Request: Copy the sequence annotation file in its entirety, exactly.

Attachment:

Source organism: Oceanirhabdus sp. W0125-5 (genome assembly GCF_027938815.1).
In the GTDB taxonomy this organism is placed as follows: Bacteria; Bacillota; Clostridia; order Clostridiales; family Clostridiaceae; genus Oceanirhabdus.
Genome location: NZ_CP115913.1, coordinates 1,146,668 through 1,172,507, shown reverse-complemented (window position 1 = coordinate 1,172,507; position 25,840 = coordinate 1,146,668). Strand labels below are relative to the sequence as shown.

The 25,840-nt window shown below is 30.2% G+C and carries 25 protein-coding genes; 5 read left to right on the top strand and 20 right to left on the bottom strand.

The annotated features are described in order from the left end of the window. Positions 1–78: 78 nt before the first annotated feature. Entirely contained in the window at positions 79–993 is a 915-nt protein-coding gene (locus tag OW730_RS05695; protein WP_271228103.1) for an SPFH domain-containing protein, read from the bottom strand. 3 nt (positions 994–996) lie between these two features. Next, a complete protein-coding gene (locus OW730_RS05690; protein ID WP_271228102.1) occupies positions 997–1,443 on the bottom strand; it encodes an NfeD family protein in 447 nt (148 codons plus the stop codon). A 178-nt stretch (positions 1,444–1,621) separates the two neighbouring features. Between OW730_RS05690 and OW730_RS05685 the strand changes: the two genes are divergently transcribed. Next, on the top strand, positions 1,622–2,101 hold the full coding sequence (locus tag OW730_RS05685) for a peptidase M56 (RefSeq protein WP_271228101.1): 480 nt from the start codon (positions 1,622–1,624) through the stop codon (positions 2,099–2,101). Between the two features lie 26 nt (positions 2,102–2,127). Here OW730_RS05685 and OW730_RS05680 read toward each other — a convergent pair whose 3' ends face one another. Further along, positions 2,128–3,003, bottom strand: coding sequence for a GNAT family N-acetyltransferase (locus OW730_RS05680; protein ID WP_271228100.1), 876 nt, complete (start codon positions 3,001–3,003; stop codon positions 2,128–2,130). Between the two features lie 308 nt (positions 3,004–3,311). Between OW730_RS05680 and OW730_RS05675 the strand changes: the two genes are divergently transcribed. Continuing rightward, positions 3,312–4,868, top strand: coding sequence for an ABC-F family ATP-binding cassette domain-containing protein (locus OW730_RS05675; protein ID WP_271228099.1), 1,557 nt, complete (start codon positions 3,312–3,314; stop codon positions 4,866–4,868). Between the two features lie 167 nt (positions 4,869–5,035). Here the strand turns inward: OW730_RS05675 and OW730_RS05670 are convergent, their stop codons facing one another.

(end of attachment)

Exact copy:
Source organism: Oceanirhabdus sp. W0125-5 (genome assembly GCF_027938815.1).
In the GTDB taxonomy this organism is placed as follows: Bacteria; Bacillota; Clostridia; order Clostridiales; family Clostridiaceae; genus Oceanirhabdus.
Genome location: NZ_CP115913.1, coordinates 1,146,668 through 1,172,507, shown reverse-complemented (window position 1 = coordinate 1,172,507; position 25,840 = coordinate 1,146,668). Strand labels below are relative to the sequence as shown.

The 25,840-nt window shown below is 30.2% G+C and carries 25 protein-coding genes; 5 read left to right on the top strand and 20 right to left on the bottom strand.

The annotated features are described in order from the left end of the window. Positions 1–78: 78 nt before the first annotated feature. Entirely contained in the window at positions 79–993 is a 915-nt protein-coding gene (locus tag OW730_RS05695; protein WP_271228103.1) for an SPFH domain-containing protein, read from the bottom strand. 3 nt (positions 994–996) lie between these two features. Next, a complete protein-coding gene (locus OW730_RS05690; protein ID WP_271228102.1) occupies positions 997–1,443 on the bottom strand; it encodes an NfeD family protein in 447 nt (148 codons plus the stop codon). A 178-nt stretch (positions 1,444–1,621) separates the two neighbouring features. Between OW730_RS05690 and OW730_RS05685 the strand changes: the two genes are divergently transcribed. Next, on the top strand, positions 1,622–2,101 hold the full coding sequence (locus tag OW730_RS05685) for a peptidase M56 (RefSeq protein WP_271228101.1): 480 nt from the start codon (positions 1,622–1,624) through the stop codon (positions 2,099–2,101). Between the two features lie 26 nt (positions 2,102–2,127). Here OW730_RS05685 and OW730_RS05680 read toward each other — a convergent pair whose 3' ends face one another. Further along, positions 2,128–3,003, bottom strand: coding sequence for a GNAT family N-acetyltransferase (locus OW730_RS05680; protein ID WP_271228100.1), 876 nt, complete (start codon positions 3,001–3,003; stop codon positions 2,128–2,130). Between the two features lie 308 nt (positions 3,004–3,311). Between OW730_RS05680 and OW730_RS05675 the strand changes: the two genes are divergently transcribed. Continuing rightward, positions 3,312–4,868, top strand: coding sequence for an ABC-F family ATP-binding cassette domain-containing protein (locus OW730_RS05675; protein ID WP_271228099.1), 1,557 nt, complete (start codon positions 3,312–3,314; stop codon positions 4,866–4,868). Between the two features lie 167 nt (positions 4,869–5,035). Here the strand turns inward: OW730_RS05675 and OW730_RS05670 are convergent, their stop codons facing one another.